Competent adults have the right to make decisions regarding their own health, such as the right to choose or refuse medical treatment that may only prolong life. On the other hand, society has interests in the preservation of human life along with the preservation of ethical standards in the medical profession. To protect all of these rights, the Florida Legislature has established a procedure, called a Living Will.
A Living Will is a legal document that allows a person to plan for the case that they become incapacitated with a terminal illness. It also allows for the maker to designate a person, called a Health Care Surrogate, to act on their behalf to make medical decisions in such a situation.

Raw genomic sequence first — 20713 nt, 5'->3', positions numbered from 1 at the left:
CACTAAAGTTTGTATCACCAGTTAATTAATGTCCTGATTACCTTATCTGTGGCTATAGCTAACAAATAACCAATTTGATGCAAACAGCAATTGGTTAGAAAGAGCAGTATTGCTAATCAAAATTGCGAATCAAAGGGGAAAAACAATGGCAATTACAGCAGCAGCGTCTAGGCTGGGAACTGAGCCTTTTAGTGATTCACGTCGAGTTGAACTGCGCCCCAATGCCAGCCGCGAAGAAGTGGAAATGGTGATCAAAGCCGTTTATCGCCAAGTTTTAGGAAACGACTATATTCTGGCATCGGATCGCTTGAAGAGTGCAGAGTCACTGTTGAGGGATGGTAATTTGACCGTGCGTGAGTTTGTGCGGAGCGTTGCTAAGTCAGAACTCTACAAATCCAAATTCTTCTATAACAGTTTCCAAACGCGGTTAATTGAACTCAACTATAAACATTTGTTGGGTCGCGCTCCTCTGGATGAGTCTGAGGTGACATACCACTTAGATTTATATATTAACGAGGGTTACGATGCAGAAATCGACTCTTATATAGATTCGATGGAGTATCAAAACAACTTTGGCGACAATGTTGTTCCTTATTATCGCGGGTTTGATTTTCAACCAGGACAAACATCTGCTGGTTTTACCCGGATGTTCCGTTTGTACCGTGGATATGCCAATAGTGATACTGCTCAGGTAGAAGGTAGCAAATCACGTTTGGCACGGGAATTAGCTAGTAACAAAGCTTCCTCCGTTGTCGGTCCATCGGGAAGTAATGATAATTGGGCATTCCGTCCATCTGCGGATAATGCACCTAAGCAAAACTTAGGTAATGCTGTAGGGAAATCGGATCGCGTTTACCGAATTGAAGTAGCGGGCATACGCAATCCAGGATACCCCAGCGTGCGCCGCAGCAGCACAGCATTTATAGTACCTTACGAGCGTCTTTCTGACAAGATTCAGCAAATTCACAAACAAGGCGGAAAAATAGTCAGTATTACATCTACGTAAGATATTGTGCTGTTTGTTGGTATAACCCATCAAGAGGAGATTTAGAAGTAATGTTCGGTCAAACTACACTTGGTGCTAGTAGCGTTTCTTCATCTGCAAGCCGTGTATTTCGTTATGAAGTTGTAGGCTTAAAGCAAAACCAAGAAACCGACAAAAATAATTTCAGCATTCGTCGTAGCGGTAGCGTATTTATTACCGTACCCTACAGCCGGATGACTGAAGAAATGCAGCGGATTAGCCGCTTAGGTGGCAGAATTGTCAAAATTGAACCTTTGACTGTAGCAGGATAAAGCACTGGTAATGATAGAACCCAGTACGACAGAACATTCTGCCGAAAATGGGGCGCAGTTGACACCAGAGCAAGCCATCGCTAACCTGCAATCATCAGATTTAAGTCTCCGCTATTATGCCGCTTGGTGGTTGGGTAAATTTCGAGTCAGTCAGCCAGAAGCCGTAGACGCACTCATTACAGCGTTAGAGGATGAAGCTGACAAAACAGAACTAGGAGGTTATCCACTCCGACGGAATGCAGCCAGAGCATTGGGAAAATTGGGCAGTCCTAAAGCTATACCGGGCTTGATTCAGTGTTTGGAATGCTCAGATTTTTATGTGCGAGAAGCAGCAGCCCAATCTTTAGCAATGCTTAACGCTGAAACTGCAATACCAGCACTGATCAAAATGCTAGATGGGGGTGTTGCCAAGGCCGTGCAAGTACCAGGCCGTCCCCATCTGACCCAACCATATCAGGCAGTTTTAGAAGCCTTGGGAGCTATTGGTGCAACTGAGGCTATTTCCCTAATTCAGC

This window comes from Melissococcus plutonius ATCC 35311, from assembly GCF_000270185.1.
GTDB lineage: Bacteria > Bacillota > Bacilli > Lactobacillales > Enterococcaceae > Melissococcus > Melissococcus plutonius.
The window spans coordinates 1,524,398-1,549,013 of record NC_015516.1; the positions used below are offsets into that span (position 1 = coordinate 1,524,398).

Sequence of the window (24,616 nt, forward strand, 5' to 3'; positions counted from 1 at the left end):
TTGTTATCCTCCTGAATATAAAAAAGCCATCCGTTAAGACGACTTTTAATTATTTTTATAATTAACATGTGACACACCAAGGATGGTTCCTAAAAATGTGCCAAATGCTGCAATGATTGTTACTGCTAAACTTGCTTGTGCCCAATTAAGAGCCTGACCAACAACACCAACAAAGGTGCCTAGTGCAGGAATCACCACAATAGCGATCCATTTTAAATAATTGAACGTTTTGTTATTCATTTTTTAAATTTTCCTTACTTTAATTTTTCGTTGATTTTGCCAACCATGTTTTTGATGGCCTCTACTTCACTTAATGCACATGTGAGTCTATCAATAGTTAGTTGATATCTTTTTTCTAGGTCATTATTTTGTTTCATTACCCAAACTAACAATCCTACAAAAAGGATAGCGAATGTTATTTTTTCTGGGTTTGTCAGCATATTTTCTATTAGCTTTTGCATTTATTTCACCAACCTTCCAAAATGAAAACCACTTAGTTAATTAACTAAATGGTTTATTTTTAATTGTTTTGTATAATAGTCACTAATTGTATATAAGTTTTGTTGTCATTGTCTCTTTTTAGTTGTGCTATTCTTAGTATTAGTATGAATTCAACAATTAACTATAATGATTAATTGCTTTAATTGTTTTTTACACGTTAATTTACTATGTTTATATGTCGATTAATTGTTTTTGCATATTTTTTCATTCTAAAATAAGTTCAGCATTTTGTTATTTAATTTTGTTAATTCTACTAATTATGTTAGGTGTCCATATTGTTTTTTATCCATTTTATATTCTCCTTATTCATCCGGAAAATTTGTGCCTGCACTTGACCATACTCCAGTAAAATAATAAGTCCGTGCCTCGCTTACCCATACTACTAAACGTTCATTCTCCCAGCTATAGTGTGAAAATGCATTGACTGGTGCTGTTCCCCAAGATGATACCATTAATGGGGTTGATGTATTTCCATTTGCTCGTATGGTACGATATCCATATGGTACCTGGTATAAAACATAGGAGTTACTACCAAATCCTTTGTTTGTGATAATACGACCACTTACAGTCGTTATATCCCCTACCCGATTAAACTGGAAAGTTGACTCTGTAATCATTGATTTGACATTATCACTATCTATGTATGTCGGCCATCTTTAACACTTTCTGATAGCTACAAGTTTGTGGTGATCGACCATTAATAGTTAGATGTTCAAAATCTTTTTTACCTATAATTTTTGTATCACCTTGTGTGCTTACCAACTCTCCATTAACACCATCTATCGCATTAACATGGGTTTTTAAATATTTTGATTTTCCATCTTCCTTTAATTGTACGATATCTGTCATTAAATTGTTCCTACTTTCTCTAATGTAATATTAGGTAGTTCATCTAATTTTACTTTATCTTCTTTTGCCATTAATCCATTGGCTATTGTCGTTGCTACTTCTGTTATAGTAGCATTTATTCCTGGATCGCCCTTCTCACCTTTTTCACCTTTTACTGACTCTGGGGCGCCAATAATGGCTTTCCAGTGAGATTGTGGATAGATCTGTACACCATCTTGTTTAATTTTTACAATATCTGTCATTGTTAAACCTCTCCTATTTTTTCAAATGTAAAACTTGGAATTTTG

A Living Will should be signed by the maker and two witnesses.
Once you have made a living will, you should notify your physician and local hospital to have it included in your medical records.
Both a Living Will and the Designation of a Health Care Surrogate can be revoked by the maker at any time. The maker can do this by a signed and dated letter of revocation, by physically canceling or destroying the original document, by an oral expression of one’s intent to revoke, or through a later executed document that would supersede the first.
Source: The Florida Bar
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